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 Subodh Varma
4th August, 2014

Bihar Has Dubious Distinction, Maximum Percentage Of Underweight Kids: ICDS

About 2.3 crore children in India, up to 6 years of age, are suffering from malnourishment and are under-weight, according to a status report on the anganwadi (day care center) programme, officially known as ICDS.

This staggering number amounts to over 28% of the 8 crore children who attend anganwadis across India.

The status report includes state-wise data for underweight children. In Bihar, the proportion of under-weight children is nearly 50%. Andhra Pradesh (37%), Uttar Pradesh (36%), Rajasthan and Chhattisgarh (both 32%) are some of the other large states with a high proportion of children being malnourished.

Delhi reported that a shockingly high 35% of the nearly 7 lakh children who attend anganwadis were underweight. This shows that the extent of poverty and malnutrition amongst the urban poor is comparable to rural areas despite all the advantages the cities offer.

In all the northeastern states except Assam, Tripura and Meghalaya, less than 10% of children were underweight children. Other large states with a comparatively low rate of malnutrition are Maharashtra (11%) and Tamil Nadu (18%).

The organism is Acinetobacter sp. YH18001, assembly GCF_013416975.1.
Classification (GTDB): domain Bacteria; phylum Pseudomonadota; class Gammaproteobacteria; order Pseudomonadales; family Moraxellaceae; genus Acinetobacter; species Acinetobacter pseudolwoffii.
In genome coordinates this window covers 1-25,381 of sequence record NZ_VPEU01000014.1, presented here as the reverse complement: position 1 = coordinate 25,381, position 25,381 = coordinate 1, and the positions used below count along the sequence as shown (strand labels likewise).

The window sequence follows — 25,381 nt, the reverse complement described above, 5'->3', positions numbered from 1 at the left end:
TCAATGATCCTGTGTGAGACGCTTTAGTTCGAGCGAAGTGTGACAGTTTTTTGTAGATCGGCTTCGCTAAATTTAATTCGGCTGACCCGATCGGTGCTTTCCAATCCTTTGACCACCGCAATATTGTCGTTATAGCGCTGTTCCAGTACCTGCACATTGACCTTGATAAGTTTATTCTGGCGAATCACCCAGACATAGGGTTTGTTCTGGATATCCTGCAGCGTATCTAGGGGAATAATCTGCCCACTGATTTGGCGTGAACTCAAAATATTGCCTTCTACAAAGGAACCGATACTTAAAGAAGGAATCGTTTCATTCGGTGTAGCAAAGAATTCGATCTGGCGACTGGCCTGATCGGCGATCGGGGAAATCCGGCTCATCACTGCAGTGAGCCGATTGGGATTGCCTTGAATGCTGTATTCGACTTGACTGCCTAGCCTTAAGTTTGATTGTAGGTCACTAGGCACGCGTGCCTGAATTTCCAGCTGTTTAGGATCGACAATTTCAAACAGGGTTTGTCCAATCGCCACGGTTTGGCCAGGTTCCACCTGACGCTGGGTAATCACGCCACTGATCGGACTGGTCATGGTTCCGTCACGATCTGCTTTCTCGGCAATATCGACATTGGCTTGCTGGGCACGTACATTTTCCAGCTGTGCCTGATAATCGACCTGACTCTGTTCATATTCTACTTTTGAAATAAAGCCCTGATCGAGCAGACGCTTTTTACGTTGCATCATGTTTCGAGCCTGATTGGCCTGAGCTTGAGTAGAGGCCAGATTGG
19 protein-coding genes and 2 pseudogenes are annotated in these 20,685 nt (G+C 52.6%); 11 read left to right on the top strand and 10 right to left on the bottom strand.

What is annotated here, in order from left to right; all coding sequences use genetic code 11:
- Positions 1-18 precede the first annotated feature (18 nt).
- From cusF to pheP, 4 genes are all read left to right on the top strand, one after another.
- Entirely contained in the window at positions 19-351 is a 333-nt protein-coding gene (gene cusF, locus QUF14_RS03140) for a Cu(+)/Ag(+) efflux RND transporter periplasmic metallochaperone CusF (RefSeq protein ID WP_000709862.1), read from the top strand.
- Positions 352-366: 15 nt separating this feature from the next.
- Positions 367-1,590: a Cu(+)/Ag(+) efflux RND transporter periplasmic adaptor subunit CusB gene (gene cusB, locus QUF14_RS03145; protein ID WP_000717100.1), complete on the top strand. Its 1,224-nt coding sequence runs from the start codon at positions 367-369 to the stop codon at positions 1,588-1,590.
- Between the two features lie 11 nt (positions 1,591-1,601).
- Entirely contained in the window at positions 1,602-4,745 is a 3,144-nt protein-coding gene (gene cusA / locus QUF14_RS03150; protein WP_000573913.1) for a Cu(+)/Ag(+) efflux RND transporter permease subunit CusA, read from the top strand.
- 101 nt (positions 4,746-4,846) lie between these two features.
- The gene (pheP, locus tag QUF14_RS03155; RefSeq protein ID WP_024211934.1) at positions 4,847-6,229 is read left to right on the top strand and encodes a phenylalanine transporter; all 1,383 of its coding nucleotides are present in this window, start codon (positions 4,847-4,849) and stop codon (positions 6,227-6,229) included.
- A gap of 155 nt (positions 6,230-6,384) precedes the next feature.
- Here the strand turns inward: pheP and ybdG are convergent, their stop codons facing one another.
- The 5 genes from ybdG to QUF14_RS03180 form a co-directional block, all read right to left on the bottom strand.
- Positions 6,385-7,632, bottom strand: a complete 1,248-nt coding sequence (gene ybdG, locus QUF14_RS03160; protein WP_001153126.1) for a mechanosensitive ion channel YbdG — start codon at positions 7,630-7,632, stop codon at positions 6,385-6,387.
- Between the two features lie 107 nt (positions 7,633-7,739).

There has been no comprehensive survey of children's malnutrition in India since the last National Family and Health Survey in 2005-06. That had estimated 46% of children in the 0-3 years age group as underweight after surveying a sample of about 1 lakh households across the country . The data from anganwadis provides a snapshot drawing upon a much larger base.

There were an estimated 16 crore children of ages up to 6 years in the country, as per the 2011 Census. Of these, about half seem to be attending the anganwadis going by the records of the programme. Most of those attending anganwadis belong to poorer sections. But large sections do not get access to it. A 2011 Planning Commission evaluation had said that there is a shortfall of at least 30% in coverage.

There are over 13 lakh anganwadis which look after the kids and provide `supplementary nutrition' to them.

As part of their duties, personnel at each anganwadi weigh the attending kids every month and keep a record.

TOI contacted anganwadi workers from several states to confirm the weighing procedures. Till recently, two weighing instruments were provided for each anganwadi center. 

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